“You know that moment when you read something, and then immediately have to re-read it because you cannot believe it is true? That happened to me when I read that the levels of slavery and people trafficking today are greater than at any point in history.” These words by Tony Maddox introduce the CNN Freedom Project, which two weeks ago won an Online Journalism Award (OJW) for its newly launched digital magazine combatting global slavery. CNN received honors in the Best Feature category for it series “Slavery’s Last Stronghold,” which followed the stories of slaves and slave owners in Mauritania, the last country in the world to abolish slavery but where it is thought between 10% and 20% of the population still live in servitude. The United Nations estimates the total market value of human trafficking at 32 billion U.S. dollars.
But slavery isn’t an abstract or far-away issue. California accounts for 25% of human trafficking in the US, with the cities of Los Angeles, San Diego, and San Francisco leading the list of slave cities. This November, California Ballot Initiative #35 would strengthen criminal penalties for those who gain from such exploitation. Continue reading “Ending modern day slavery”
If you haven’t heard, the internet privacy wars are gearing up to what could be Armageddon for advertisers and commercial data collectors. With Microsoft automatically setting the “Do Not Track” option “On” in its latest version of Internet Explorer 10 as many as 43 percent of internet browsers may stop reporting customer information to merchandisers and other snoopers. As discussed recently in the New York Times, “The advent of “Do Not Track” threatens the barter system wherein consumers allow sites and third-party ad networks to collect information about their online activities in exchange for open access to maps, e-mail, games, music, social networks and whatnot. Marketers have been fighting to preserve this arrangement, saying that collecting consumer data powers effective advertising tailored to a user’s tastes. In turn, according to this argument, those tailored ads enable smaller sites to thrive and provide rich content.” Continue reading “To track or not to track”
A group of 50 Islamic clerics in Pakistan have issued a fatwa against the Taliban assailants who tried to kill a 14-year-old girl, famous for campaigning for the right of young females to an education. As reported in The Guardian, “The Islamic scholars from the Sunni Ittehad Council publicly denounced attempts by the Pakistani Taliban to mount religious justifications for the shooting of Malala Yousafzai and two of her classmates as they sat inside a school bus on Tuesday. Hamid Saeed Kazmi, a former religious affairs minister, replied that Islam “holds the killing of one innocent person as killing the entirety of humanity”. There was continued outrage over the attack, which has left Yousafzai in a critical condition at a Pakistani military hospital after surgery to remove a bullet from near her spinal cord. Authorities are offering a reward of $100,000 for the capture of her attackers. Continue reading “Fatwa issued against Yousafzai shooters”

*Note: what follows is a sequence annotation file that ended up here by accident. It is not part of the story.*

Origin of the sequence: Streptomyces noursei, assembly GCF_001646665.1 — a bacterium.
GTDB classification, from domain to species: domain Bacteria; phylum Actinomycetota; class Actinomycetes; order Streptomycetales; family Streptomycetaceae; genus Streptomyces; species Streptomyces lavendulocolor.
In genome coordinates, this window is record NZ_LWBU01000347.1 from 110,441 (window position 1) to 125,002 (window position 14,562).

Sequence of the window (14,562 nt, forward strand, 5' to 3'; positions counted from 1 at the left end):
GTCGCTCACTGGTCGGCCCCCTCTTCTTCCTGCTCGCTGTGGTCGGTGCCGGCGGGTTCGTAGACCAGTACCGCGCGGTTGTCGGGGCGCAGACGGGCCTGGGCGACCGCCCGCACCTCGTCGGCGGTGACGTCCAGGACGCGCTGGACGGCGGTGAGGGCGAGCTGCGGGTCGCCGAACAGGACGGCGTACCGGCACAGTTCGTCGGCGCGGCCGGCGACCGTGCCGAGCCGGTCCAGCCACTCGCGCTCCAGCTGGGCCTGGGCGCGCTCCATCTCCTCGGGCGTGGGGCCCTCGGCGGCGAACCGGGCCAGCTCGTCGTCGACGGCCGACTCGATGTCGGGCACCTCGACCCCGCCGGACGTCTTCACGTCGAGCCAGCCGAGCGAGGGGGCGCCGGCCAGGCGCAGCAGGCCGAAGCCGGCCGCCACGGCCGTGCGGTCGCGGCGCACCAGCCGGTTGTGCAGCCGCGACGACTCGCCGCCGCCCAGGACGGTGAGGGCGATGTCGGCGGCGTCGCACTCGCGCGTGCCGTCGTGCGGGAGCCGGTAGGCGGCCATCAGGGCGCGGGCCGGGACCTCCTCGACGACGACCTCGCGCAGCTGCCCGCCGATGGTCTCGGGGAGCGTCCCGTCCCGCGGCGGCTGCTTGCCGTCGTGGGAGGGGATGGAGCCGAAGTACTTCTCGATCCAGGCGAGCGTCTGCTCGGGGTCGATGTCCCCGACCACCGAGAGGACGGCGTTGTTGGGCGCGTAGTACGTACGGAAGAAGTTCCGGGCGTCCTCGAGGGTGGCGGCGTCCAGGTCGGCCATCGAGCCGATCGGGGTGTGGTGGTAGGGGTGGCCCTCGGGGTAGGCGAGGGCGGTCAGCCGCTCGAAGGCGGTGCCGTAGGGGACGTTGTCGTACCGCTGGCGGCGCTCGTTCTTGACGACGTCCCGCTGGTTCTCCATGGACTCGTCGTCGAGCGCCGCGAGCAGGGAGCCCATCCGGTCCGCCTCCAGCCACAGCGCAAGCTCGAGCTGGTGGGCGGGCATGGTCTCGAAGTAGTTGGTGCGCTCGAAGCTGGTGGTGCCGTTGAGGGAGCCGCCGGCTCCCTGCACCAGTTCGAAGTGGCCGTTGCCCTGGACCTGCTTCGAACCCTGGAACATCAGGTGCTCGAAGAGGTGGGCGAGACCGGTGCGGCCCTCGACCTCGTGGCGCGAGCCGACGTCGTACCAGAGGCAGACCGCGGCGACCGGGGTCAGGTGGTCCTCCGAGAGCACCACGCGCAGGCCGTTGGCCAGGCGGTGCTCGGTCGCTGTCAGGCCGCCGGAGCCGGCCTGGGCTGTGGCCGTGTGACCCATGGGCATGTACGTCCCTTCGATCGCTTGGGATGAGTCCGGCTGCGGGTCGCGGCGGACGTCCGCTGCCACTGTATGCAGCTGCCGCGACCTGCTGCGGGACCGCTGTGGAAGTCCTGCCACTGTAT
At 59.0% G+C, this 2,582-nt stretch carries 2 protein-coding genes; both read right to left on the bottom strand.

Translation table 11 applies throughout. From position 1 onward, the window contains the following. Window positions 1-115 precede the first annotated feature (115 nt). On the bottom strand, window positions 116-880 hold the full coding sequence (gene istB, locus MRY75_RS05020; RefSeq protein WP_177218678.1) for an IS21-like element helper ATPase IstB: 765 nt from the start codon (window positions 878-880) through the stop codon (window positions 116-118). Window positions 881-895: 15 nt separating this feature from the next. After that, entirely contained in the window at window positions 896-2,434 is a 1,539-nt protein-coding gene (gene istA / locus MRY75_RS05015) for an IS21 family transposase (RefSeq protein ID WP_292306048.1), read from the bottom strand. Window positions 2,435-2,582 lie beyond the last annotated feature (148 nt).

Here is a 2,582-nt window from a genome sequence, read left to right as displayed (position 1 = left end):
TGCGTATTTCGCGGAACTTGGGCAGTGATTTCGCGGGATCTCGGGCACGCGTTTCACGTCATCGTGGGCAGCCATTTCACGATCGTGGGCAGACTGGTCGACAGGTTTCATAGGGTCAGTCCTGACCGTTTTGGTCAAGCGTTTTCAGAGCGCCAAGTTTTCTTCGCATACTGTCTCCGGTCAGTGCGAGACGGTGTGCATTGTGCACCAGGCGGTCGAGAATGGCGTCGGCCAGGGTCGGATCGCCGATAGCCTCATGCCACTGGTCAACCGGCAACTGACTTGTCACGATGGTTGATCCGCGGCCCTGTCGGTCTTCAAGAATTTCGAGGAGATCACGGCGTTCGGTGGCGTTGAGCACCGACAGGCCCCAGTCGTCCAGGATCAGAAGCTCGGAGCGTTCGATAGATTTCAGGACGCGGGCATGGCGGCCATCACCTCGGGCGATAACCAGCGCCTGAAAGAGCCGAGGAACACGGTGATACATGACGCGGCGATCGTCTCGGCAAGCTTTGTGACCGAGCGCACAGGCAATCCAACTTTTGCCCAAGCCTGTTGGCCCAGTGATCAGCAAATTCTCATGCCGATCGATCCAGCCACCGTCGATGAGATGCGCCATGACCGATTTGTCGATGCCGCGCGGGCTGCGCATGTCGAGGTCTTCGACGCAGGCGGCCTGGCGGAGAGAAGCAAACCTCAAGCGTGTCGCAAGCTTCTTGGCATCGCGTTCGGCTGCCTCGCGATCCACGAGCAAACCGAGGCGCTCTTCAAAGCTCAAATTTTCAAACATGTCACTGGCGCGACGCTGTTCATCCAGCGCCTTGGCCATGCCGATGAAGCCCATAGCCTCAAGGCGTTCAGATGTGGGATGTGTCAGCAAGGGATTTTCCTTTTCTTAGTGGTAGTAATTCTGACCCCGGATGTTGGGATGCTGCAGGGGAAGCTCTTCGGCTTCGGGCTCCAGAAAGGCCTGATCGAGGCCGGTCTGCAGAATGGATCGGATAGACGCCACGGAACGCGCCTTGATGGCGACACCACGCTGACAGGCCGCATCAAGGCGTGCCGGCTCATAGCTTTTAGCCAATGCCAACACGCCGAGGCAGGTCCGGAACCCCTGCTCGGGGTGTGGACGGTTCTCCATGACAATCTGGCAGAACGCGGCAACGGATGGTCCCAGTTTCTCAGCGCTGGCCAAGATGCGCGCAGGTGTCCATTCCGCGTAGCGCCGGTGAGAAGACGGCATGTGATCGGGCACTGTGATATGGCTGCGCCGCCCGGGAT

There are lots of theories about how people get wrong-headed ideas or vote against their own interests. Now game designers are trying to do something about it. Fibber is a game about political deception and voter self-awareness. It’s a political “strip guessing” game where players try to determine whether the candidates for the American presidential election of 2012 are telling facts or fiction. The goal of the game is to raise self-awareness and personal fact checking in a world inundated with misleading political ads, social media, and personal bias. Fibber was created by Seek Change, an organization dedicated to using technology to advance self-empowerment and personal well-being. Continue reading “Fibber might change your mind”
Here is the scenario. You find yourself in a virtual game-world where you can be anything you want––say, a princess, a superhero, or maybe a dragon. Enter Micha Cárdenas. The question is this: in assuming a new identity, are you really leaving behind the actual “you”? Nearly two decades ago, a now-famous New Yorker cartoon made popular the adage, “On the internet, no one knows you are a dog,” referencing the presumed demarcation between virtual and real personas. But this begs the question of where the expression of the self resides, inasmuch as identity is a largely mental process. Continue reading “Becoming transreal”
Forget about The Hunger Games. The latest craze sweeping the nation is Debate Drinking Games. Blame it on peer pressure, political anxiety, or simply the desire to party, but a new phenomenon has appeared in the current election cycle. Every time Obama says “millionaire” or Romney mentions “private sector,” you toss back a shot. And if you start to lose track after a few rounds, just keep your eyes on Twitter, which has become an necessity in the drinking game phenomenon. Blame the new fad on apathy or political anxiety, but the new excuse for binge drinking has taken off like a rocket on college campuses, where health experts have already proclaimed an alarming increase in alcohol consumption in recent years. Continue reading “Let the debate drinking games begin”
At one moment in the 2012 presidential campaign season, President Obama lamented the difficulty of “changing Washington from the inside” in direct reference to the “Hope” and “Change” themes that had brought him into office in 2008. Of course, the desperate Romney immediately seized on this as an acknowledgement of Obama’s failure to fulfill election promises, declaring that Obama’s remarks signaled the President’s final surrender in arguments over his competence. If we think of recurring “inside/outside” Washington rhetoric in terms of worlding, it’s worth remembering that binary conventions have always been the devil in definitions of world systems. Continue reading “The inside job”